The new organ at St John’s Anglican Church, Gordon was built by the South Island Organ Company (New Zealand) and Stage 1 (chancel section) was completed in 2019.
Stage 1 comprises 2056 individual pipes ranging in length from 5 metres to just a few centimetres. These are arranged in 31 ranks (or sets) of pipes. This means it is not a large organ. In fact the North Shore includes larger instruments at North Sydney, Pymble and Lindfield; but the clever design of the St John’s organ enables musical flexibility and gives the feel and sound of a much larger instrument than it really is. It is achieved with organ building techniques called extensions and duplications, resulting in an instrument of four manuals (keyboards) and 55 sounding stops. This will enable it to play both traditional parish music in addition to some of the more complicated examples of choral accompaniment and organ repertoire.
The new South Island Organ Company organ at St John’s uses mostly historic pipework made by organ builders Norman & Beard, and the later Hill, Norman & Beard between 1907 and 1935, but there is one rank of new pipes which is a copy of contemporaneous pipes. Twelve pipes were retained from the previous St John’s organ.
The organ has fourteen separate chests (that house the pipes and supply them their air), and five reservoirs (that keep the air under various pressures). The blower (wind-providing motor) is housed outside the church building and is capable of providing 12 horse-power of energy.
The organ includes a number of elements that are firsts for Sydney, or are very rare. These include:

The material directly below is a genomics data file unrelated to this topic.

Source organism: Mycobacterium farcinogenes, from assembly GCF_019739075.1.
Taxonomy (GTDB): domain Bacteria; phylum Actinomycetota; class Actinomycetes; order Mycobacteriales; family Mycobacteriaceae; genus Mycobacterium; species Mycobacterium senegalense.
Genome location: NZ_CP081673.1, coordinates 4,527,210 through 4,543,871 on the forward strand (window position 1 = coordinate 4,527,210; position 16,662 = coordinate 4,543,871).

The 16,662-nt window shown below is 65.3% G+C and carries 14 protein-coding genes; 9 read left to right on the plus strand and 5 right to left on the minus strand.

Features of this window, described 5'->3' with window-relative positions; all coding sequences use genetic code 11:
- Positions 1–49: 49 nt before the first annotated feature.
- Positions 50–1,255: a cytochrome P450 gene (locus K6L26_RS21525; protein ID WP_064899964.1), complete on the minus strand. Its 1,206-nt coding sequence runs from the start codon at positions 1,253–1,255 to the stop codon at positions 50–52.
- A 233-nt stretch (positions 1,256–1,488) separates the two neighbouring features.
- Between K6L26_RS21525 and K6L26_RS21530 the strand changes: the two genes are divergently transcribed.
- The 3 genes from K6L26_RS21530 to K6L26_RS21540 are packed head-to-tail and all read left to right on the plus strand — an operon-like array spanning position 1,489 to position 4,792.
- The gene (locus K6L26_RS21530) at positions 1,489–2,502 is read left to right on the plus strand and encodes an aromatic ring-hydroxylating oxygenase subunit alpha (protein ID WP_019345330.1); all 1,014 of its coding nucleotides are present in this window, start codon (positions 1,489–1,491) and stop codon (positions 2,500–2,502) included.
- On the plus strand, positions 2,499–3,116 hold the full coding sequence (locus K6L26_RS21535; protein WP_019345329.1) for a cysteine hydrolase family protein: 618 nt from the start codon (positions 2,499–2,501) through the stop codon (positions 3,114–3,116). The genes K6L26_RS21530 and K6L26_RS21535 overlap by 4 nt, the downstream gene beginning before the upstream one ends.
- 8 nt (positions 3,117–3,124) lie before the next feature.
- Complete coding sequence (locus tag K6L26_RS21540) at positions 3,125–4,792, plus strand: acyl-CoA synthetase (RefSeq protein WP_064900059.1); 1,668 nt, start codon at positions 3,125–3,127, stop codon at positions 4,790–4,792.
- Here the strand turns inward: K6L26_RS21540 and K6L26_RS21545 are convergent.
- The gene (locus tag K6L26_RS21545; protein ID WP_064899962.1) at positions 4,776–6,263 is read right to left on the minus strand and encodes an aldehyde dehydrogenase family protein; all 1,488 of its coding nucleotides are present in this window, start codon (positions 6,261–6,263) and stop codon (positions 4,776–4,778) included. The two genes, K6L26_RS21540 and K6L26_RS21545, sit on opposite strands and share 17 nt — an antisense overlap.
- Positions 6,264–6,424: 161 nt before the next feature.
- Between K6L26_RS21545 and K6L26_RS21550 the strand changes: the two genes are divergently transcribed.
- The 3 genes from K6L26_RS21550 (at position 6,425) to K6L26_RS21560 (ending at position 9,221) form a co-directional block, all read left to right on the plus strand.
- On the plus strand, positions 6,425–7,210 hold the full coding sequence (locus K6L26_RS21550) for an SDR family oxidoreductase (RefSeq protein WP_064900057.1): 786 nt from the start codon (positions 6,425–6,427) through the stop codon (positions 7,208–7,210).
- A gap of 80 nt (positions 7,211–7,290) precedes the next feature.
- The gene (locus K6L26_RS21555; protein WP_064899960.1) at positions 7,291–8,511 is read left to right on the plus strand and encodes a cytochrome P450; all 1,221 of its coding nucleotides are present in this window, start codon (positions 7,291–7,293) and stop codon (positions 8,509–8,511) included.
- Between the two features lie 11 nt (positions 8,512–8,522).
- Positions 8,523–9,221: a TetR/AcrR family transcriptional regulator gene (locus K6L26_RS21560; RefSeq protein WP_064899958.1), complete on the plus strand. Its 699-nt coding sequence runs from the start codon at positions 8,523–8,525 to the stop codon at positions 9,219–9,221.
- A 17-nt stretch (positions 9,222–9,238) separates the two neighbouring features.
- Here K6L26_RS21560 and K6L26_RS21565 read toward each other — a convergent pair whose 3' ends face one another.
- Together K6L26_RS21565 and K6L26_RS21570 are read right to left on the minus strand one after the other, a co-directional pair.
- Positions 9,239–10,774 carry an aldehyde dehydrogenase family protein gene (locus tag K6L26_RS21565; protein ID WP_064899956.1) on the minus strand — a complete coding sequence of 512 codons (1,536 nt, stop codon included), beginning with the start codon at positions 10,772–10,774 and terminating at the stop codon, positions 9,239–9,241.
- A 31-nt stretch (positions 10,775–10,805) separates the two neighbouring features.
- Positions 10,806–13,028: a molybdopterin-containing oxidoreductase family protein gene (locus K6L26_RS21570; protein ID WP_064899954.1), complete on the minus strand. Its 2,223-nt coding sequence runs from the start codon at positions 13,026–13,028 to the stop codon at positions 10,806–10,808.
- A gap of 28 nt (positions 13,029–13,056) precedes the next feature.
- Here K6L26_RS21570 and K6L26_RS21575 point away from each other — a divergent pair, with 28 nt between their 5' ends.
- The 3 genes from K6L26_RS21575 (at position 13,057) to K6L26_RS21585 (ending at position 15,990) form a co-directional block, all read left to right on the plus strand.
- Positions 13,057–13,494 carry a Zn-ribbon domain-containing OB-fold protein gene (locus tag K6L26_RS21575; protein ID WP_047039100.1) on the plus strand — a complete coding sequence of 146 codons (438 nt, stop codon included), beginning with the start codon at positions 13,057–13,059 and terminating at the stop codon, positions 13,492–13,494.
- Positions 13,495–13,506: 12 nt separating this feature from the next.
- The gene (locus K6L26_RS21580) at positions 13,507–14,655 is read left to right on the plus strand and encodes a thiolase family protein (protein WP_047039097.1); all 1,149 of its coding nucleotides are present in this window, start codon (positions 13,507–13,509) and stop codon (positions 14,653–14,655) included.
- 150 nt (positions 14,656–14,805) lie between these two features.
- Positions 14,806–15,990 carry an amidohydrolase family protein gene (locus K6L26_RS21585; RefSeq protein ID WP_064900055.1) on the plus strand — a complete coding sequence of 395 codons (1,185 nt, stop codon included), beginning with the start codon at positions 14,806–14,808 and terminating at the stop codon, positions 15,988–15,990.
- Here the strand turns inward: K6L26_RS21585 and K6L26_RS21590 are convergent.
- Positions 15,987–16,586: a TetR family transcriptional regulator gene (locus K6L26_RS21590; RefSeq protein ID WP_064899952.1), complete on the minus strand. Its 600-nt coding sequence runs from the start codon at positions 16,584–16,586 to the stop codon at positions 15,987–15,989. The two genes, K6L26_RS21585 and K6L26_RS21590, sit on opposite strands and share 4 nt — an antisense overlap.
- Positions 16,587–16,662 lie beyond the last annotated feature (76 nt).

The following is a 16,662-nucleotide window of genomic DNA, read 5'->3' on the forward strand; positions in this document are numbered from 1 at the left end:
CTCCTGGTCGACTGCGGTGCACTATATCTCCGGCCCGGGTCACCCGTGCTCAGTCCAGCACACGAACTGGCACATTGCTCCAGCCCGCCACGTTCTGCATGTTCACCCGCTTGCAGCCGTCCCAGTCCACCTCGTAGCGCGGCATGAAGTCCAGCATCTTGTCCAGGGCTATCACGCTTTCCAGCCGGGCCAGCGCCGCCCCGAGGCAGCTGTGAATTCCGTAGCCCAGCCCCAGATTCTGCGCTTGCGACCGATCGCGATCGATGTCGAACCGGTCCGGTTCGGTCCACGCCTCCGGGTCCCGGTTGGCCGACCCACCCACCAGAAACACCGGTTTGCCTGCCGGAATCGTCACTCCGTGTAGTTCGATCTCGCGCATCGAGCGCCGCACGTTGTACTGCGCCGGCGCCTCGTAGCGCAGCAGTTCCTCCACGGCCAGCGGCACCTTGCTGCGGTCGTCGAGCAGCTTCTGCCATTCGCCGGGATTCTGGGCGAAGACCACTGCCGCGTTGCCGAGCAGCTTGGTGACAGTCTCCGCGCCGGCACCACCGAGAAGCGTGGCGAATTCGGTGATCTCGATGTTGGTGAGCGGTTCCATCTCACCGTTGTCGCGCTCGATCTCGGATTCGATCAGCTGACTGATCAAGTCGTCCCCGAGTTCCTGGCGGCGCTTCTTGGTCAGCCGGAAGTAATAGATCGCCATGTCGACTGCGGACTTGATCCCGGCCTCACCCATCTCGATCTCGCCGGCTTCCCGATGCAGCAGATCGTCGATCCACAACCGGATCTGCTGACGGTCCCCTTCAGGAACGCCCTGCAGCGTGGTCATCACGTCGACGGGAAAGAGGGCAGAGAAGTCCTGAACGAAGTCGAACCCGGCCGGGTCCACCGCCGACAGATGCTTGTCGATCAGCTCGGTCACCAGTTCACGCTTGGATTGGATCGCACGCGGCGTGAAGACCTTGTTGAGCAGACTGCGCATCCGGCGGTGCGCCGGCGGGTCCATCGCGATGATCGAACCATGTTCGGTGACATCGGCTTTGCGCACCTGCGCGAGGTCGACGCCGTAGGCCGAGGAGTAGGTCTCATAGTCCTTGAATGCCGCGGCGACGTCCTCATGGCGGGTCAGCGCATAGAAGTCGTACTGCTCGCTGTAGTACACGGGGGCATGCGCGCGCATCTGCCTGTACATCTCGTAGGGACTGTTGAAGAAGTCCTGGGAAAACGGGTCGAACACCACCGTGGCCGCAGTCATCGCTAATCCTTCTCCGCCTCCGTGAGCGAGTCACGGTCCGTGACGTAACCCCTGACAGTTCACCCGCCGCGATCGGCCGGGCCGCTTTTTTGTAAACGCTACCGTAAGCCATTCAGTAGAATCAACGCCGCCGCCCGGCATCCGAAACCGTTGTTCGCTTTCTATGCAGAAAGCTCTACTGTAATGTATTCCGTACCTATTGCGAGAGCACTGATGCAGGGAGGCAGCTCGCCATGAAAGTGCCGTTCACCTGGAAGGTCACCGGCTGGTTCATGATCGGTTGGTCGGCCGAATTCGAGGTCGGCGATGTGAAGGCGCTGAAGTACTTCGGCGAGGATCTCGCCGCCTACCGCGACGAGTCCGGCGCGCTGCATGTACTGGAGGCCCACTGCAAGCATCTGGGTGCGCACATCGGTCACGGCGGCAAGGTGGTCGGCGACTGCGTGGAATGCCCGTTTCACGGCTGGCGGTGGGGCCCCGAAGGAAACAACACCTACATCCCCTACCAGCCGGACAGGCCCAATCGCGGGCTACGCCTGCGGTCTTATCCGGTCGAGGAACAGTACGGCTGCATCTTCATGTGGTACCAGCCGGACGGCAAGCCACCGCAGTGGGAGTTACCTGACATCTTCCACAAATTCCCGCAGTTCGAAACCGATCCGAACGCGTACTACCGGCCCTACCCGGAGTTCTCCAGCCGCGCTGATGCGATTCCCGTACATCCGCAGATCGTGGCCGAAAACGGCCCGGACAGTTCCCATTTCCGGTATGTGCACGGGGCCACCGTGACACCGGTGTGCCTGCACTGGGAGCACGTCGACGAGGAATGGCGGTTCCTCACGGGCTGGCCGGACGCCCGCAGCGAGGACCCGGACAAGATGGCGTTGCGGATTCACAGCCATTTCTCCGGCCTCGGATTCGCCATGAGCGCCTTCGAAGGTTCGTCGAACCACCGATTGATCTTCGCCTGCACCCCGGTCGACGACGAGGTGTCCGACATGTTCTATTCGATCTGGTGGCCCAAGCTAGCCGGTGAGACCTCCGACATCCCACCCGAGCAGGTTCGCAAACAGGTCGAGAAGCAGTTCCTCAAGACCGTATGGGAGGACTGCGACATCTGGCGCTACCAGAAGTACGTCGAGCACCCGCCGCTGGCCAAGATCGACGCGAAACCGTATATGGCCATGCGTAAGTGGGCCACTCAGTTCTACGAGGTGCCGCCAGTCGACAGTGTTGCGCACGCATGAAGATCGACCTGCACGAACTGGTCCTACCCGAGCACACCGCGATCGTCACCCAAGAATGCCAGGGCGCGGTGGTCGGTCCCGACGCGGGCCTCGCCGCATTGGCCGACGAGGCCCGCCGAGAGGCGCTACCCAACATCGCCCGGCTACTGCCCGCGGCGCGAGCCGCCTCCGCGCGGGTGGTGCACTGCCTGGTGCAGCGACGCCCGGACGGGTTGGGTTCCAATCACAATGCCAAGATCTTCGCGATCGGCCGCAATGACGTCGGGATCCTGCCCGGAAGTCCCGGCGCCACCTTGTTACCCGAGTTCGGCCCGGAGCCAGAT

- Pedal cornet stop (a first in Sydney)
- An ‘undulating’ flute stop (a first in Sydney)
- keyboard sustains (a first in Australia)
- embroideries on the organ façade (a first in Australia)
- a mobile console on the ‘stage’ at the front of the building with good sight and sound lines
- a strong Tuba stop (one of 4 classical organs in Sydney that have these)
- a zimbelstern (bell star; one of 4 in Sydney)
- a glockenspiel (one of 3 on classical organs in Sydney)
- 4 keyboards (only the second 4-keyboard organ on the North Shore and one of only 4 in Sydney; additionally there are two 5 manual organs in Sydney)
- It is the largest inter-war symphonic-styled instrument in Sydney.
While none of these elements is new to organ building (J.S. Bach specified use of a Glockenspiel stop over 330 years ago!), we have been fortunate to have the opportunity to combine so many exciting elements at St John’s. The organ is already drawing interest from the community; for example, Trinity College of Music (London) and the Organ Music Society of Sydney are already scheduled to visit.
The new organ will provide many sound colours to enhance the liturgy of St John’s, underline the meaning of Biblical and liturgical texts that are sung, provide authentic performance of choral and organ repertoire, and musically excite worshippers and visitors to St John’s for years to come.
This organ was ordered in January 1882 by William R. Angus, a well-known amateur organist, of the carriage and coach building form of Angus & Son, which was then at 101-185 Castlereagh Street, Sydney. William Angus was organist at the York Street Wesleyan Centenary Chapel in about 1881 and then at All Saints’ Anglican Church in Petersham in about 1900.
In 1940 Arncliffe Methodist Church acquired the organ. At union in 1977 when the Uniting Church was formed, many church properties from the former Methodist Church of Australasia, the Presbyterian Church or Australia and the Congregational Union became surplus to requirements and some were sold. This happened to Arncliffe Methodist Church which was acquired by the Coptic Orthodox Church and became St Mark’s Cathedral, with the foundation stone laid by the Coptic Orthodox Pope on 8 May 1980.
No longer required by the Coptic Orthodox Cathedral, the Hill organ was moved to St John’s Lutheran Church in Wollongong in 1979. In Wollongong it was restored and installed by Brown and Arkley, and has been maintained by Peter D.G. Jewkes Pty Ltd for some years now. After several years of searching and inspection of several instruments, the Hill chamber organ became available and was purchased in February 2012 by the St John’s Music Association for use at Gordon.